A size of the Eiffel Tower zipped past the Earth

On Friday, a massive asteroid about the size of the Eiffel Tower zipped by Earth. On this flyby, the asteroid showed no danger to the Earth as it was more than 40 times as far away from Earth as the moon. However, on April 13, 2029, Apophis is going to get even closer to Earth.

Scientists viewed this as a dress rehearsal this week for 2029 when Apophis was going to come extraordinarily close to Earth. This year, Apophis will be closer to Earth than any of the planet’s fastest orbiting satellites. The asteroid is 1120 feet tall and is composed of granite, iron, and nickel.

Scientists conclude that it is approximately shaped like a peanut and that its nearby Earth pass on Friday brought them a closer chance to examine the asteroid. Apophis was too far away to be observed with the naked eye, so scientists used the NASA Goldstone Deep Space Communications Complex in California and the Green Bank Telescope in West Virginia to visualize the asteroid that had flown through it.

Surprisingly, Apophis will be momentarily visible by the naked human eye over Western Australia at its closest approach in 2029. In that place, the asteroid is going to be as bright as the stars in the Big Dipper. Its nearest passage to Earth will take place at 6 p.m. EDT on April 13, 2029. It’s not going to reach the Earth in 2029 or the next run in 2036. There is a slim possibility, though, that the asteroid will strike Earth in 2068.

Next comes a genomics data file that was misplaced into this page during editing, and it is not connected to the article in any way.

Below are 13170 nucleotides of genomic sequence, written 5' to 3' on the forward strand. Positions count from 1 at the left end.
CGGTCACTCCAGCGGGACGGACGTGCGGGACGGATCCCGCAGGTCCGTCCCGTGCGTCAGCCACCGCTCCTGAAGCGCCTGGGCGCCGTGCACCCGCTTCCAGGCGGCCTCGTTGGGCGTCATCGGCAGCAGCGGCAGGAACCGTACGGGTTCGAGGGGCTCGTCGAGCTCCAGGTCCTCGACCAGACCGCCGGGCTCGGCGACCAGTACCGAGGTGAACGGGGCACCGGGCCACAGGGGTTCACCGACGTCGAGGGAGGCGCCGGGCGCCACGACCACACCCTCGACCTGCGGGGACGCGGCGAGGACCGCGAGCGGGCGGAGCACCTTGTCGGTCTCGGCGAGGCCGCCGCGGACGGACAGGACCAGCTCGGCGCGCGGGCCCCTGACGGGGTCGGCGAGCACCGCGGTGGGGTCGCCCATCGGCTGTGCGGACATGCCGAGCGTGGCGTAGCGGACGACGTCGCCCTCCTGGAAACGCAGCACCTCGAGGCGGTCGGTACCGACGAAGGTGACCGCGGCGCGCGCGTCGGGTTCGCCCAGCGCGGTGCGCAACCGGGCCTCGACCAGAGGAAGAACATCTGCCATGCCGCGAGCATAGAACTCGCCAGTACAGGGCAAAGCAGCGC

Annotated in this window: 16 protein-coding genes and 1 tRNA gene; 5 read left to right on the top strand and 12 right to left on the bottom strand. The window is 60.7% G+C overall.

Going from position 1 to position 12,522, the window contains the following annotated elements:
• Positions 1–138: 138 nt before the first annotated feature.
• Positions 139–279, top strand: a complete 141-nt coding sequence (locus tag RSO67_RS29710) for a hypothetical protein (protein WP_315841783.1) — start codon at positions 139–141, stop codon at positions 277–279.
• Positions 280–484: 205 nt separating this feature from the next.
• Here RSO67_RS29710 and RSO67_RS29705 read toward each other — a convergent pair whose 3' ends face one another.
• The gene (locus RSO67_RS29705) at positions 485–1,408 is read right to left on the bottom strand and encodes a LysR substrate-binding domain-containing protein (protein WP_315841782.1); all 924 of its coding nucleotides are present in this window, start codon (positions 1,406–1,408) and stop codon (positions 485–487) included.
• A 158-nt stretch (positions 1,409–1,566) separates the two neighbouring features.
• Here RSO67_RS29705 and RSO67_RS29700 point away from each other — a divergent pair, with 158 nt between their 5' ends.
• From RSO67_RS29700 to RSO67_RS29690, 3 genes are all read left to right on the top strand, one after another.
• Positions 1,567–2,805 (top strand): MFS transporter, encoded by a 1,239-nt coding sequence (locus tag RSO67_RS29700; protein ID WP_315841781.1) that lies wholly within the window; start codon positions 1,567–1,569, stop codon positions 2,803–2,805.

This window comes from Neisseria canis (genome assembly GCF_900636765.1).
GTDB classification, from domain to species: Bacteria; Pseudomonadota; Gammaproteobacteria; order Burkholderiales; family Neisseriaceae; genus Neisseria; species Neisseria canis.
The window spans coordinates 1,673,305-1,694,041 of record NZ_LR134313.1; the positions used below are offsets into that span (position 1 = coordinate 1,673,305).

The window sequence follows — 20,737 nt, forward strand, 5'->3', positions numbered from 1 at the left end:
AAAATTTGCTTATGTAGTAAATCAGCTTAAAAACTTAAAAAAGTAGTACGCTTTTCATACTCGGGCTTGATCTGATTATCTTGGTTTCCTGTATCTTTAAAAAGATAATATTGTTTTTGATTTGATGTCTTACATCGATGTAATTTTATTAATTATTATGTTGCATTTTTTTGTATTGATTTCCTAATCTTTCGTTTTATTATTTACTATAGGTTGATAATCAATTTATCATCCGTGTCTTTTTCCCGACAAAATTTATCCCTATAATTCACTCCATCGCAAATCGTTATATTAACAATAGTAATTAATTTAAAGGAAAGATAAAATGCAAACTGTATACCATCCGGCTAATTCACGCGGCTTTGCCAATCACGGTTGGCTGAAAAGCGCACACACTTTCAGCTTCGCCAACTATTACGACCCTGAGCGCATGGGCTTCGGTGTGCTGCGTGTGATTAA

Image credit: Virtual Telescope Project
Image credit: Virtual Telescope Project

New radar analyses of the Apophis asteroid were made in the first week of March 2021 from NASA’s Goldstone radar in California.

The new observations enable astronomers to further define the orbit of space rock. New data indicate that Apophis could travel at a minimal distance of 19,662 miles (31,643 km) from Earth’s surface on Friday, April 13, 2029.

However, on March 4, had informed and warned about the zip passing of the Asteroid Apophis in an article. According to this Apophis was, like many asteroids, large enough to able to cause “significant regional damage”.

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